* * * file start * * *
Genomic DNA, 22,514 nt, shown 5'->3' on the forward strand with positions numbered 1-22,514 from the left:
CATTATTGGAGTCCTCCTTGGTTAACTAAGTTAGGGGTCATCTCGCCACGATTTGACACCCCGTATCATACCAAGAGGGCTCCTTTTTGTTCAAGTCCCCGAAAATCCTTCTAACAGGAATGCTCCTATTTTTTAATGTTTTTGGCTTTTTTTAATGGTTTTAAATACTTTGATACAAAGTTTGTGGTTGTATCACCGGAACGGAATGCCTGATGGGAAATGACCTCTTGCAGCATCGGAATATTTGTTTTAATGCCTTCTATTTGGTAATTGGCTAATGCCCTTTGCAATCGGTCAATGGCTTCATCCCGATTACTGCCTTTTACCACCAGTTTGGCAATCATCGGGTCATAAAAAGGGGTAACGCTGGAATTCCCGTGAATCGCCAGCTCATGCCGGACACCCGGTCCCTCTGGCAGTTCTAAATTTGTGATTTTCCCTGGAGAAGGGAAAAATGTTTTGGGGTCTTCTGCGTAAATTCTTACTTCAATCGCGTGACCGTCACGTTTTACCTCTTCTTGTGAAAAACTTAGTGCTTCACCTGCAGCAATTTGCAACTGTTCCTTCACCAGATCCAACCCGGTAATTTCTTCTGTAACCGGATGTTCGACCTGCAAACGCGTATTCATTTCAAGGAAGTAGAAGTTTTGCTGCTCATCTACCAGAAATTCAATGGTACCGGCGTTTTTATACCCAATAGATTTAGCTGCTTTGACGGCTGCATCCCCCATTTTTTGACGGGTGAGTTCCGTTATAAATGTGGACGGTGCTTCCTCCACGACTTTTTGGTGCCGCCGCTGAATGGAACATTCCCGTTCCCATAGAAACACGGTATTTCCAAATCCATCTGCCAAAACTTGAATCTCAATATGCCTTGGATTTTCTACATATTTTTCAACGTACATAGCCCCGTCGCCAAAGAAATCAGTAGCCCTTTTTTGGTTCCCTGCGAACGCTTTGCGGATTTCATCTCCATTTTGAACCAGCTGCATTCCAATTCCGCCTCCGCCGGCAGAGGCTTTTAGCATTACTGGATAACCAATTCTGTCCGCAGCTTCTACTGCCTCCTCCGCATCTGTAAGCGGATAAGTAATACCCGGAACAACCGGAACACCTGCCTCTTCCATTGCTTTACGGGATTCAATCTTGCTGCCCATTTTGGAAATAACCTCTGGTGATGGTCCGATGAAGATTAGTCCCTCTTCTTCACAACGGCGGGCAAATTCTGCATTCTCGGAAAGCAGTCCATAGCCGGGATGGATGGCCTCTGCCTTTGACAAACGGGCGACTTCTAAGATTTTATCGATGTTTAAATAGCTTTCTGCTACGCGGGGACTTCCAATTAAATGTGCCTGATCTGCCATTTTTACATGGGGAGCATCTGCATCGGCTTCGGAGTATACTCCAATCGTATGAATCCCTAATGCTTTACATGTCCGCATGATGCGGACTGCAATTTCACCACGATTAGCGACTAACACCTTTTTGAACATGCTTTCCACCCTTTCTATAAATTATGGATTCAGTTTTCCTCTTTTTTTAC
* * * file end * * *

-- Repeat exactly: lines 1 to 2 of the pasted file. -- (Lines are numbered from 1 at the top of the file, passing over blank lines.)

Genomic DNA, 22,514 nt, shown 5'->3' on the forward strand with positions numbered 1-22,514 from the left:
CATTATTGGAGTCCTCCTTGGTTAACTAAGTTAGGGGTCATCTCGCCACGATTTGACACCCCGTATCATACCAAGAGGGCTCCTTTTTGTTCAAGTCCCCGAAAATCCTTCTAACAGGAATGCTCCTATTTTTTAATGTTTTTGGCTTTTTTTAATGGTTTTAAATACTTTGATACAAAGTTTGTGGTTGTATCACCGGAACGGAATGCCTGATGGGAAATGACCTCTTGCAGCATCGGAATATTTGTTTTAATGCCTTCTATTTGGTAATTGGCTAATGCCCTTTGCAATCGGTCAATGGCTTCATCCCGATTACTGCCTTTTACCACCAGTTTGGCAATCATCGGGTCATAAAAAGGGGTAACGCTGGAATTCCCGTGAATCGCCAGCTCATGCCGGACACCCGGTCCCTCTGGCAGTTCTAAATTTGTGATTTTCCCTGGAGAAGGGAAAAATGTTTTGGGGTCTTCTGCGTAAATTCTTACTTCAATCGCGTGACCGTCACGTTTTACCTCTTCTTGTGAAAAACTTAGTGCTTCACCTGCAGCAATTTGCAACTGTTCCTTCACCAGATCCAACCCGGTAATTTCTTCTGTAACCGGATGTTCGACCTGCAAACGCGTATTCATTTCAAGGAAGTAGAAGTTTTGCTGCTCATCTACCAGAAATTCAATGGTACCGGCGTTTTTATACCCAATAGATTTAGCTGCTTTGACGGCTGCATCCCCCATTTTTTGACGGGTGAGTTCCGTTATAAATGTGGACGGTGCTTCCTCCACGACTTTTTGGTGCCGCCGCTGAATGGAACATTCCCGTTCCCATAGAAACACGGTATTTCCAAATCCATCTGCCAAAACTTGAATCTCAATATGCCTTGGATTTTCTACATATTTTTCAACGTACATAGCCCCGTCGCCAAAGAAATCAGTAGCCCTTTTTTGGTTCCCTGCGAACGCTTTGCGGATTTCATCTCCATTTTGAACCAGCTGCATTCCAATTCCGCCTCCGCCGGCAGAGGCTTTTAGCATTACTGGATAACCAATTCTGTCCGCAGCTTCTACTGCCTCCTCCGCATCTGTAAGCGGATAAGTAATACCCGGAACAACCGGAACACCTGCCTCTTCCATTGCTTTACGGGATTCAATCTTGCTGCCCATTTTGGAAATAACCTCTGGTGATGGTCCGATGAAGATTAGTCCCTCTTCTTCACAACGGCGGGCAAATTCTGCATTCTCGGAAAGCAGTCCATAGCCGGGATGGATGGCCTCTGCCTTTGACAAACGGGCGACTTCTAAGATTTTATCGATGTTTAAATAGCTTTCTGCTACGCGGGGACTTCCAATTAAATGTGCCTGATCTGCCATTTTTACATGGGGAGCATCTGCATCGGCTTCGGAGTATACTCCAATCGTATGAATCCCTAATGCTTTACATGTCCGCATGATGCGGACTGCAATTTCACCACGATTAGCGACTAACACCTTTTTGAACATGCTTTCCACCCTTTCTATAAATTATGGATTCAGTTTTCCTCTTTTTTTAC